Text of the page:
Health Care Reform informs of the cost of the uniformed health care plan

Several students, faculty and community activists piled into the New Pharmacy Building’s Blue Cross Blue Shield Auditorium for Florida A&M’s forum on Health Care Reform Wednesday.
Upon entering, guests were handed both a program and an informational handout on health care reform key terminology and the commonly used terms in the 2009 health care debate. 
The audience heard opening remarks from university President James Ammons, and greetings from Student Government Association President Gallop Franklin and Tallahassee Mayor John Marks. 
Rev. Ernest Ferrell, president of the Tallahassee Urban League said the National Urban League along with the NAACP and all other national black organizations were joining together in support of health care reform stating, “This is an issue of extreme importance.” 
Opening up for a guest of panelists, Henry Lewis III, dean of the College of Pharmacy & Pharmaceutical Sciences gave an overview of the health reform to help further narrow the scope of the evening’s discussion and explain the debate happening across the nation. 
“The important question…is do we feel that healthcare is a fundamental right of every citizen of this country?” Lewis said.   “A majority of the personal bankruptcies in America are for medical reasons. More than 100 million Americans are at risk of being denied health insurance due to pre-existing conditions.”
According to Lewis, the United States spent $2.5 trillion on care in 2009 alone. Which, Lewis said is the largest expenditure of any nation in the world. He compared the amount of money the United States spends on health care per person to that of France, Germany, Japan and the United Kingdom. All of which, Lewis noted, spend less money on health care.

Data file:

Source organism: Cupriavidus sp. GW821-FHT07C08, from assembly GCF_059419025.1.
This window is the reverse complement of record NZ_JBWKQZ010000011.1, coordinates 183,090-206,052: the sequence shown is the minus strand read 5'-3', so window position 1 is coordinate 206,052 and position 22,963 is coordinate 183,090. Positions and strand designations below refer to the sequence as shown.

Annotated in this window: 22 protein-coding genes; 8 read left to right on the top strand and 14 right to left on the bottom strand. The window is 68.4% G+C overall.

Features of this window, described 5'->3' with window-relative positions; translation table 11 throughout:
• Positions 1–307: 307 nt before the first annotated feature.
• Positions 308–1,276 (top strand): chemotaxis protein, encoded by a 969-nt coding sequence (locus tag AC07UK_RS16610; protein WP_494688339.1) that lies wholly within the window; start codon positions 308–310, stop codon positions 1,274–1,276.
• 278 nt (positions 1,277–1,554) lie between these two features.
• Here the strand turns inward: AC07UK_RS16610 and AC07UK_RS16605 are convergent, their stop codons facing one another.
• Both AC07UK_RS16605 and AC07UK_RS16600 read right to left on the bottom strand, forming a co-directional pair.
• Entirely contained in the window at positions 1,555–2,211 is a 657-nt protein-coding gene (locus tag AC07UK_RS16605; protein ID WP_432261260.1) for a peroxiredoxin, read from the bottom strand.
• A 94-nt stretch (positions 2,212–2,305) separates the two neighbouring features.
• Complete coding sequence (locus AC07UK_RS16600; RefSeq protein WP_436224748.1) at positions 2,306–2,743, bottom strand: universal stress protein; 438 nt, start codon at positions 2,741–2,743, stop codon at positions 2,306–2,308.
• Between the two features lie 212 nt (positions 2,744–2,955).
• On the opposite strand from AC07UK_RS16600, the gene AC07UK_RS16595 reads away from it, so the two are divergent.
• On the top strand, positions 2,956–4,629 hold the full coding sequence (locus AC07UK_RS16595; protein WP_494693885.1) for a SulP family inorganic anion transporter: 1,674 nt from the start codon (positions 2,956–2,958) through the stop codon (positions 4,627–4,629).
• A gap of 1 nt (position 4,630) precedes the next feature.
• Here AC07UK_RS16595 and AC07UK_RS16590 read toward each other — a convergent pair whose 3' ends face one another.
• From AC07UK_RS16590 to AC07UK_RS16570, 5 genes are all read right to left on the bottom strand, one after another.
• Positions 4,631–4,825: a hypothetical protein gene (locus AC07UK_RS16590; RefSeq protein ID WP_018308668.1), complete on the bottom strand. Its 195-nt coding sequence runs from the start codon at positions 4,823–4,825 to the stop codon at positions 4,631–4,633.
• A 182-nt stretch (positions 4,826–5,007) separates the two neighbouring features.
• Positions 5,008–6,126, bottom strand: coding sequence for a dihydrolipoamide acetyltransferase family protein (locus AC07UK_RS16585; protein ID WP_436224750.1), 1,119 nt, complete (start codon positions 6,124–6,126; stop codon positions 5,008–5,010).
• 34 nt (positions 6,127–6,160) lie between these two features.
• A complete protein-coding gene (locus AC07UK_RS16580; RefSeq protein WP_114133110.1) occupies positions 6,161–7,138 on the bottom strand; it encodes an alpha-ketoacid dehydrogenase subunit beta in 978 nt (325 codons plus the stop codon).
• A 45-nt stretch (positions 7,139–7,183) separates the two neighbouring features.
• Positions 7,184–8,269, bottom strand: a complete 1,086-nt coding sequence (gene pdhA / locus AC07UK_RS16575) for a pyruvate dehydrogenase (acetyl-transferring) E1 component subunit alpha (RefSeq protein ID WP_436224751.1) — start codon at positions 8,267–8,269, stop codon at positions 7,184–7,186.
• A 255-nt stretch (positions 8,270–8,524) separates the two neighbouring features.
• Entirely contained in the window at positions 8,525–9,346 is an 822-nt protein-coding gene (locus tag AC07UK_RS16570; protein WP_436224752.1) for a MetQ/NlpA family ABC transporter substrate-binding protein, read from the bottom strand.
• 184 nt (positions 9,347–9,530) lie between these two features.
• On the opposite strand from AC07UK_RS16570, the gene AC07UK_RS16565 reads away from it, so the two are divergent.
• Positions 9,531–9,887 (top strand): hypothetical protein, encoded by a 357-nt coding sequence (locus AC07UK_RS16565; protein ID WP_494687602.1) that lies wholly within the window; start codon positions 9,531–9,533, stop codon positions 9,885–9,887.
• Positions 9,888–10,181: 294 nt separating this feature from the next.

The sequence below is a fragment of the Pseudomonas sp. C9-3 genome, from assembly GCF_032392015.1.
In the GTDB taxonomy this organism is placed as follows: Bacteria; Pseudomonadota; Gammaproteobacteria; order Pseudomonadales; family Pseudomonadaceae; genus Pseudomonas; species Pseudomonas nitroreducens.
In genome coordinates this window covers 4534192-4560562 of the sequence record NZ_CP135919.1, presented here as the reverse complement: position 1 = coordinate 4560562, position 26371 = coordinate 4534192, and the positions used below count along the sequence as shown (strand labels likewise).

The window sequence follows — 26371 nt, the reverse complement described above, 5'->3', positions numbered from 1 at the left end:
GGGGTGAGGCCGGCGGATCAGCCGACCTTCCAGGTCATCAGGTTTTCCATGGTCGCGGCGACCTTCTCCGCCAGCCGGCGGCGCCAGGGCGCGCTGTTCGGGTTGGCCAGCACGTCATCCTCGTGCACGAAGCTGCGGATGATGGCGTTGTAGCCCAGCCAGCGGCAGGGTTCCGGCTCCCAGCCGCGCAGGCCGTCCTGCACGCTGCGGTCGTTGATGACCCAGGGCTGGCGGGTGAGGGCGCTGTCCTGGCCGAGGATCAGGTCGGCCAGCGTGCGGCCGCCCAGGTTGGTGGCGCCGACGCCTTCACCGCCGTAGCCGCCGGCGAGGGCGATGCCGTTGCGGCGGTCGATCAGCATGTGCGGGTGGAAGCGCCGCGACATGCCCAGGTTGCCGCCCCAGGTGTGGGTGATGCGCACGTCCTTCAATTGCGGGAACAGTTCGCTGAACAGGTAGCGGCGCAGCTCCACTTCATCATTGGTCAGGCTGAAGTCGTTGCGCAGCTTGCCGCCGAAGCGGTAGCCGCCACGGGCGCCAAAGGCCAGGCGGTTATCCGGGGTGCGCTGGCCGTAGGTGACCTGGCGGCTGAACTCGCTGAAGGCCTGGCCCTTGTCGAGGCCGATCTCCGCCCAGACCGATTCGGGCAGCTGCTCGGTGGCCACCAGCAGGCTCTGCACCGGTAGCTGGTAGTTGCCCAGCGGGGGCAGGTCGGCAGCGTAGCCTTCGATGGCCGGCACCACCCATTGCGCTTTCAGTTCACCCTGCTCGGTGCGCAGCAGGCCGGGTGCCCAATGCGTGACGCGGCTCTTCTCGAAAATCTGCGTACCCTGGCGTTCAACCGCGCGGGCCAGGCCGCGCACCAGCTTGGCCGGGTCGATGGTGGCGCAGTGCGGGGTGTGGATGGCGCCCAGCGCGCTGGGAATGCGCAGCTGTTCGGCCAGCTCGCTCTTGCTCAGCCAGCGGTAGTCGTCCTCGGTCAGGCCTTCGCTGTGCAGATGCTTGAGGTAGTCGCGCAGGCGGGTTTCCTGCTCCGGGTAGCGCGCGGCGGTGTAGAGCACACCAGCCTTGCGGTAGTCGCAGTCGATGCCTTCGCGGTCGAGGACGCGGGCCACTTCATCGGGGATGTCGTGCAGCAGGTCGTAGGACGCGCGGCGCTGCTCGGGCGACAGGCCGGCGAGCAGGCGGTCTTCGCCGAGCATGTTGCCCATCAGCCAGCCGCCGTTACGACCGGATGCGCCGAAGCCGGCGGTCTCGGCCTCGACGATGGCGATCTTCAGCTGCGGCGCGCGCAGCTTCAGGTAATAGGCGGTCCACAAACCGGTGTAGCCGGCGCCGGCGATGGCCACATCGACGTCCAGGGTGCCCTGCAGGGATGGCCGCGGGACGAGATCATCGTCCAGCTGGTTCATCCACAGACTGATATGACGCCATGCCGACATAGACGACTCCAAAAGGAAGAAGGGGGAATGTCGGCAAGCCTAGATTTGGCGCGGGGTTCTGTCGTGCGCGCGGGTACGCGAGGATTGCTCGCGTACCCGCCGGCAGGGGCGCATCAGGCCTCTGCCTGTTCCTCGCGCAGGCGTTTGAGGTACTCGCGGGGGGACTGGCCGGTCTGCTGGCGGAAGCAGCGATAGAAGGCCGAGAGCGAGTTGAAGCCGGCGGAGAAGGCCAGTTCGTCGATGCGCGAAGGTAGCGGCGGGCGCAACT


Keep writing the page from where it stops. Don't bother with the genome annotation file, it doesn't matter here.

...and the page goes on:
He concluded saying the Congressional Budget Office, the primary congressional agency that reviews legislative budgets, stated that both the Senate and House versions of the health care reform bill would save the country more than $80 billion. 
“This is the most significant piece of legislation that will happen in your lifetime,” Lewis said.
Lewis along with other speakers mentioned how pleased they were with the turnout, especially the number of students.
Rachel Porter, 24, a fourth-year pharmacy student from Tallahassee said it was important for students to attend this event.
“There are a lot of people are really unaware of they issues,” she said. “They think it’s okay that so many people are uninsured. They think it’s normal.”
As the event moved late into the evening, the audience stayed put to hear from the guest panel. 
Speakers included Raymond Bellamy, a local orthopedist and co-chair for Physicians for a National Health Plan, Edward W. Holifield, a physician and consultant in private practice and Joseph Webster, a physician/owner of a Private Medical Corporation and a FAMU alumnus.
The panelists took questions from audience members and spoke candidly on their personal opinions on the healthcare debate.
“I regard the health care debate as a civil rights debate,” Bellamy said. “Medicare is a piece of civil rights legislation.”